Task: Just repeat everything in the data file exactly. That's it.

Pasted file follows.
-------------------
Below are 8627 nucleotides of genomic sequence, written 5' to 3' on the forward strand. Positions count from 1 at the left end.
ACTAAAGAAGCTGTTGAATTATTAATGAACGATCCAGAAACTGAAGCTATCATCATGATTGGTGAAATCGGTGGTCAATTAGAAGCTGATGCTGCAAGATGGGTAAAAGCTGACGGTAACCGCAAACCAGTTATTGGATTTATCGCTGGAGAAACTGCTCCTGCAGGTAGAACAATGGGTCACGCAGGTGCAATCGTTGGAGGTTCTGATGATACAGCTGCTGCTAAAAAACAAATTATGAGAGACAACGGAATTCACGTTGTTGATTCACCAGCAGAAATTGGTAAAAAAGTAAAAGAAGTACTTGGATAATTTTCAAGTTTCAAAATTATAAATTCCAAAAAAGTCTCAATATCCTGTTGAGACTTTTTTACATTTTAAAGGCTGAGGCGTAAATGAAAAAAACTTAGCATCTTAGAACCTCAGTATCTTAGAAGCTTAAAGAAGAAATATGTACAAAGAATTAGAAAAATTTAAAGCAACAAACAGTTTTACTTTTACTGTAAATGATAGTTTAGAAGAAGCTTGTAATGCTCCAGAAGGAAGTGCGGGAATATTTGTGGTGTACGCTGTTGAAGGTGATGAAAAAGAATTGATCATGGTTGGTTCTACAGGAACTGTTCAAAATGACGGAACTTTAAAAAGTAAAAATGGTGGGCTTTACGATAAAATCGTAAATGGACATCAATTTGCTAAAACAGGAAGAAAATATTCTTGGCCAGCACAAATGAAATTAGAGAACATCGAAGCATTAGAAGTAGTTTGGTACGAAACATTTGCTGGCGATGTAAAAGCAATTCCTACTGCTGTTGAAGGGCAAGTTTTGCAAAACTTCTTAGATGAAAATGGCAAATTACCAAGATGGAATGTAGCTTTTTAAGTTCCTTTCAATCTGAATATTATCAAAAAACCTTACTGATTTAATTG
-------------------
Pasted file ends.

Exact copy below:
Below are 8627 nucleotides of genomic sequence, written 5' to 3' on the forward strand. Positions count from 1 at the left end.
ACTAAAGAAGCTGTTGAATTATTAATGAACGATCCAGAAACTGAAGCTATCATCATGATTGGTGAAATCGGTGGTCAATTAGAAGCTGATGCTGCAAGATGGGTAAAAGCTGACGGTAACCGCAAACCAGTTATTGGATTTATCGCTGGAGAAACTGCTCCTGCAGGTAGAACAATGGGTCACGCAGGTGCAATCGTTGGAGGTTCTGATGATACAGCTGCTGCTAAAAAACAAATTATGAGAGACAACGGAATTCACGTTGTTGATTCACCAGCAGAAATTGGTAAAAAAGTAAAAGAAGTACTTGGATAATTTTCAAGTTTCAAAATTATAAATTCCAAAAAAGTCTCAATATCCTGTTGAGACTTTTTTACATTTTAAAGGCTGAGGCGTAAATGAAAAAAACTTAGCATCTTAGAACCTCAGTATCTTAGAAGCTTAAAGAAGAAATATGTACAAAGAATTAGAAAAATTTAAAGCAACAAACAGTTTTACTTTTACTGTAAATGATAGTTTAGAAGAAGCTTGTAATGCTCCAGAAGGAAGTGCGGGAATATTTGTGGTGTACGCTGTTGAAGGTGATGAAAAAGAATTGATCATGGTTGGTTCTACAGGAACTGTTCAAAATGACGGAACTTTAAAAAGTAAAAATGGTGGGCTTTACGATAAAATCGTAAATGGACATCAATTTGCTAAAACAGGAAGAAAATATTCTTGGCCAGCACAAATGAAATTAGAGAACATCGAAGCATTAGAAGTAGTTTGGTACGAAACATTTGCTGGCGATGTAAAAGCAATTCCTACTGCTGTTGAAGGGCAAGTTTTGCAAAACTTCTTAGATGAAAATGGCAAATTACCAAGATGGAATGTAGCTTTTTAAGTTCCTTTCAATCTGAATATTATCAAAAAACCTTACTGATTTAATTG